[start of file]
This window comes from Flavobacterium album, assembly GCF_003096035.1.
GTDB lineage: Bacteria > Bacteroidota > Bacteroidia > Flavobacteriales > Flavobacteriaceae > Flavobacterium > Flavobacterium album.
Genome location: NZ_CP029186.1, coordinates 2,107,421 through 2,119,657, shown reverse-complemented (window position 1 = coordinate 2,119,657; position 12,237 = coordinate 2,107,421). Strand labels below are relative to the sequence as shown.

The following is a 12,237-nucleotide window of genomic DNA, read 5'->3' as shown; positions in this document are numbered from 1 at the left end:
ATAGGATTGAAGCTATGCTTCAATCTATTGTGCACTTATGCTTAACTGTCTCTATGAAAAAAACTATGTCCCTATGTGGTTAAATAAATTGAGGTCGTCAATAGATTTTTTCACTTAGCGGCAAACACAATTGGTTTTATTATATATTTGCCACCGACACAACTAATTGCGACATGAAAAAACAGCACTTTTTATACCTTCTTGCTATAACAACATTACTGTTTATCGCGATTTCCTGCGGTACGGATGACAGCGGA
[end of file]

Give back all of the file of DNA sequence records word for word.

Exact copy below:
This window comes from Flavobacterium album, assembly GCF_003096035.1.
GTDB lineage: Bacteria > Bacteroidota > Bacteroidia > Flavobacteriales > Flavobacteriaceae > Flavobacterium > Flavobacterium album.
Genome location: NZ_CP029186.1, coordinates 2,107,421 through 2,119,657, shown reverse-complemented (window position 1 = coordinate 2,119,657; position 12,237 = coordinate 2,107,421). Strand labels below are relative to the sequence as shown.

The following is a 12,237-nucleotide window of genomic DNA, read 5'->3' as shown; positions in this document are numbered from 1 at the left end:
ATAGGATTGAAGCTATGCTTCAATCTATTGTGCACTTATGCTTAACTGTCTCTATGAAAAAAACTATGTCCCTATGTGGTTAAATAAATTGAGGTCGTCAATAGATTTTTTCACTTAGCGGCAAACACAATTGGTTTTATTATATATTTGCCACCGACACAACTAATTGCGACATGAAAAAACAGCACTTTTTATACCTTCTTGCTATAACAACATTACTGTTTATCGCGATTTCCTGCGGTACGGATGACAGCGGA